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St. John's Wort

St. John's Wort

Article by Don Goldberg

St. John’s Wort


What propelled St. John’s wort to the status of superstar herbal antidepressant was a study published in the British Medical Journal in 1996. The study was titled, "St. John’s wort for depression-an overview and meta-analysis of randomized clinical trials." The reason it garnered such media attention was because it was a meta-analysis, which means it wasn’t one study. The authors thoroughly reviewed 23 previously published studies and pooled the results. Most of these studies were published in foreign journals and in foreign languages such as German, and thus had not attracted the attention of the mainstream American media. St. John’s wort was well-known in the alternative health field and countless articles had been published about it in a variety of alternative (or complementary, as some wish to be called) health magazines. This herb has been popular in Germany and many other European countries for years, prescribed more often than pharmaceutical antidepressants.

The objective of the researchers was, in their own words, "To investigate if extracts of Hypericum perforatum (St. John’s wort) are more effective than placebo in the treatment of depression, are as effective as standard antidepressive treatment, and have fewer side effects than standard antidepressant drugs."

The pooling of patients from 23 studies yielded 1,757 patients with mainly mild or moderately severe depression. Fifteen of these studies were placebo-controlled, meaning that some patients were given the herb and other patients were given a placebo, or dummy pill. Neither group would know until the end of the study which of them was given the real medicine. Doing a placebo-controlled study is essential in order to avoid the expectations and hopes patients feel when they are placed on a medicine. In addition to these fifteen studies, eight others evaluated the effectiveness of this herb compared to another antidepressant drug treatment. For instance, one such study compared maprotiline (Ludiomil) to St. John’s wort (Harrer 1994). The effectiveness of the herb was similar to the drug. Patients on maprotiline, however, complained of unpleasant side effects such as tiredness and dry mouth.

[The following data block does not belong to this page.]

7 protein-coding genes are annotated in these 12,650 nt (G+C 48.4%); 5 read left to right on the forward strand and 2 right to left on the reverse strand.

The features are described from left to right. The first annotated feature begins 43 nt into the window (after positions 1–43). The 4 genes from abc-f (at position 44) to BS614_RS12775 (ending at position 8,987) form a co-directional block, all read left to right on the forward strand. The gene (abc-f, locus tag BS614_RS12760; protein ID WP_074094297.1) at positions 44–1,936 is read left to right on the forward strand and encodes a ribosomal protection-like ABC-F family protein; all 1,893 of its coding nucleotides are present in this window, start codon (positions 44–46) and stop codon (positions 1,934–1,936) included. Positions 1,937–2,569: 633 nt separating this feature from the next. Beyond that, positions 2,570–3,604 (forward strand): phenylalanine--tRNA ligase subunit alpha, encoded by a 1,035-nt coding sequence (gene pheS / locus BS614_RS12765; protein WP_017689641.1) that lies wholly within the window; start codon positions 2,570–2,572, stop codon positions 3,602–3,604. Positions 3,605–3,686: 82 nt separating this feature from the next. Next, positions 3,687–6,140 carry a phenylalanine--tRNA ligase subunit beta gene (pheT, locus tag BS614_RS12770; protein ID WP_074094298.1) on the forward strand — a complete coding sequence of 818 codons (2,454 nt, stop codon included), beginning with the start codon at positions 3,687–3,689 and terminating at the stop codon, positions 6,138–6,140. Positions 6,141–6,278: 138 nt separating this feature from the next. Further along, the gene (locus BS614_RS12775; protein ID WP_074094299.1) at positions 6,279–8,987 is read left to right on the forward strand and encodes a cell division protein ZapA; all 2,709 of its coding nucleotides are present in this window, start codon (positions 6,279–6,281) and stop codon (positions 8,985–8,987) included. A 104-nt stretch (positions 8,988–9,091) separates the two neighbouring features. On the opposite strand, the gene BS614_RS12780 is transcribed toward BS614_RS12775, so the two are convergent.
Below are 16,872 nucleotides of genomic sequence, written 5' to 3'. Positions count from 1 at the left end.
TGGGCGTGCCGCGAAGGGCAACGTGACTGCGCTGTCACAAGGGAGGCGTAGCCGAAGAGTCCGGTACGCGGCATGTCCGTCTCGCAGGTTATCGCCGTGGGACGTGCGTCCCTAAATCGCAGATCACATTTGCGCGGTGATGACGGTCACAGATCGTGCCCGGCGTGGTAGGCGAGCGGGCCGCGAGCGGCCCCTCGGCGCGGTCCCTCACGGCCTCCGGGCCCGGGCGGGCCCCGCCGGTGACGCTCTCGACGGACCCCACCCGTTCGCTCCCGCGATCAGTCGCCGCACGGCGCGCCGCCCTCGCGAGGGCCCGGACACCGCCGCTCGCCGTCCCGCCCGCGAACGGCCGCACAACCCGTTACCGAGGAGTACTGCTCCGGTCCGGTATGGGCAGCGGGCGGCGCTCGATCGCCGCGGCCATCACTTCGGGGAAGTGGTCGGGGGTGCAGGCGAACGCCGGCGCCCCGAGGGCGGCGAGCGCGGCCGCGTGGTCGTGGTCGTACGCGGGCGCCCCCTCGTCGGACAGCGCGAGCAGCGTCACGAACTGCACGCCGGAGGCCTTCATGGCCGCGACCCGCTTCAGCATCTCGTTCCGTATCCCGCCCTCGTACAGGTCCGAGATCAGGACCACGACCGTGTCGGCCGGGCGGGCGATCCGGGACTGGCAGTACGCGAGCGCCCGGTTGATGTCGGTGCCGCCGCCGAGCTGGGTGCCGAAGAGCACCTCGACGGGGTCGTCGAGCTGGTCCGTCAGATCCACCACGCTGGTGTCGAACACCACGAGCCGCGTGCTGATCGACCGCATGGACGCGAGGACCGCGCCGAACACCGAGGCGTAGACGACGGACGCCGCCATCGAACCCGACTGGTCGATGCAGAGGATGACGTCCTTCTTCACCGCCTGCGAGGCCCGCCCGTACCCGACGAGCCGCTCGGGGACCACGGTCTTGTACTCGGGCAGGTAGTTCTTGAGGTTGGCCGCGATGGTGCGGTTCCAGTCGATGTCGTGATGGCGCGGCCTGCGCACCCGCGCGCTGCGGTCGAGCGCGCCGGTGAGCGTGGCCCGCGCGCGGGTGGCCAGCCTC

The overall interpretation of this meta-analysis showed that St. John’s wort was superior to the placebo and as effective as a pharmaceutical antidepressant-and with significantly fewer side effects. In fact, more than half of the patients on prescription antidepressant drugs reported side effects, compared to less than 20 percent of those on the herb. The researchers conclude, "There is evidence that extracts of hypericum are more effective than placebo for the treatment of mild to moderately severe depressive disorders."

Who is a candidate for St. John’s wort?

Anyone who has mild or moderate depression is a candidate for a trialwith St. John’s wort. Studies have not evaluated the role of this herb in severe depression or those who are suicidal.

Depression, as you may have already guessed from your interaction with people over the years, is very common in the United States. It is estimated that up to 17 percent of the population at some point in their lives succumb to this disorder (Kessler 1994).

There are various forms of depression. Some are due to genetic reasons which lead to deficiencies in certain brain chemicals or hormones. Many of us know of certain families where depression is rampant. Family members suffer from chronic low mood, and there is a prevalence of inte